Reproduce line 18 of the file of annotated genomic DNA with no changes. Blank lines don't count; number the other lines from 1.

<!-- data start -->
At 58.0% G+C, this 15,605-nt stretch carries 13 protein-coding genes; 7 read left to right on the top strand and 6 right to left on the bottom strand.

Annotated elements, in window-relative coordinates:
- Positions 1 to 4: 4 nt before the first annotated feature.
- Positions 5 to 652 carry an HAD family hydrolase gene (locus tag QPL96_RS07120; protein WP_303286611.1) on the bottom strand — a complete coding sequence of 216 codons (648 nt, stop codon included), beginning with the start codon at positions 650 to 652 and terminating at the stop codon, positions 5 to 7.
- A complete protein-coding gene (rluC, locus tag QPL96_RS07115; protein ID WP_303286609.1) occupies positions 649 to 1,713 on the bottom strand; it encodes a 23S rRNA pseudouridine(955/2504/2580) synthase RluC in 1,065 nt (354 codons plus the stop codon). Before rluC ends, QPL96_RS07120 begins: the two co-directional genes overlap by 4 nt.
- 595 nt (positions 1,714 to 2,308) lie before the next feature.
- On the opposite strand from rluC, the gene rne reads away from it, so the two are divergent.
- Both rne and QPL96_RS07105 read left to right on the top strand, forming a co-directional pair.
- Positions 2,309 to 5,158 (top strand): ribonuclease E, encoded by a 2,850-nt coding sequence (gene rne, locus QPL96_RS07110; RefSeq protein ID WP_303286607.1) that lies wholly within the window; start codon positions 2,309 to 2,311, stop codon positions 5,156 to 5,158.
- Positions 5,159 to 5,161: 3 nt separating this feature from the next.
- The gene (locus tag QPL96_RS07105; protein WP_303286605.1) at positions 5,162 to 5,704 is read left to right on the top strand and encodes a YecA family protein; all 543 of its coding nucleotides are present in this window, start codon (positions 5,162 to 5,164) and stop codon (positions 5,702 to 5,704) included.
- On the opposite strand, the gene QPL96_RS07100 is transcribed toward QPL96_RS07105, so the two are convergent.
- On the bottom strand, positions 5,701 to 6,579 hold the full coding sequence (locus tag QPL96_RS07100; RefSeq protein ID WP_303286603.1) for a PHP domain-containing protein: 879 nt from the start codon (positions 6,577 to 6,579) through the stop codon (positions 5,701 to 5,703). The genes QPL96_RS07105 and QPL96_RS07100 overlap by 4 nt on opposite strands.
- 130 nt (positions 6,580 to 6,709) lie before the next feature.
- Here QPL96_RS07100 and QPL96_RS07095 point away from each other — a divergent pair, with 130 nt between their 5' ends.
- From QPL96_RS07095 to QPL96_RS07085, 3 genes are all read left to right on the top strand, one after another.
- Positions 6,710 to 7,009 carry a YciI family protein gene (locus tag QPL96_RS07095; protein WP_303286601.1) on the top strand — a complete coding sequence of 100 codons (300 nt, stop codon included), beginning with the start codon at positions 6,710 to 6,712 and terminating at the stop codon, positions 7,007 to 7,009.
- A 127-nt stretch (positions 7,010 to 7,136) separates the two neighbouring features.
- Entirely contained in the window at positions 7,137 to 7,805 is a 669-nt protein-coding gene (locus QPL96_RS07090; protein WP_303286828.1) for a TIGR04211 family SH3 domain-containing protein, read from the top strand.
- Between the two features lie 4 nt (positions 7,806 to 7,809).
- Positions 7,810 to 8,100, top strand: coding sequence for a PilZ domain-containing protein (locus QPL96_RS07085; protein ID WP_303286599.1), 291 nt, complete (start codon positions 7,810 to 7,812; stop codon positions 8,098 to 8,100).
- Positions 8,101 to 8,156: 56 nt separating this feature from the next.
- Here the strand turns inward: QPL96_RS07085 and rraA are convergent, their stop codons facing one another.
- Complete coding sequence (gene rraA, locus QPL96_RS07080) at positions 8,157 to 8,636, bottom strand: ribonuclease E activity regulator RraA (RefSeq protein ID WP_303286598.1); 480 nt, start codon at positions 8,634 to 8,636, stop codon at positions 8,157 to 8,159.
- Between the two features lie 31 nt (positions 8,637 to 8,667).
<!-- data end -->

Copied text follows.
- A 127-nt stretch (positions 7,010 to 7,136) separates the two neighbouring features.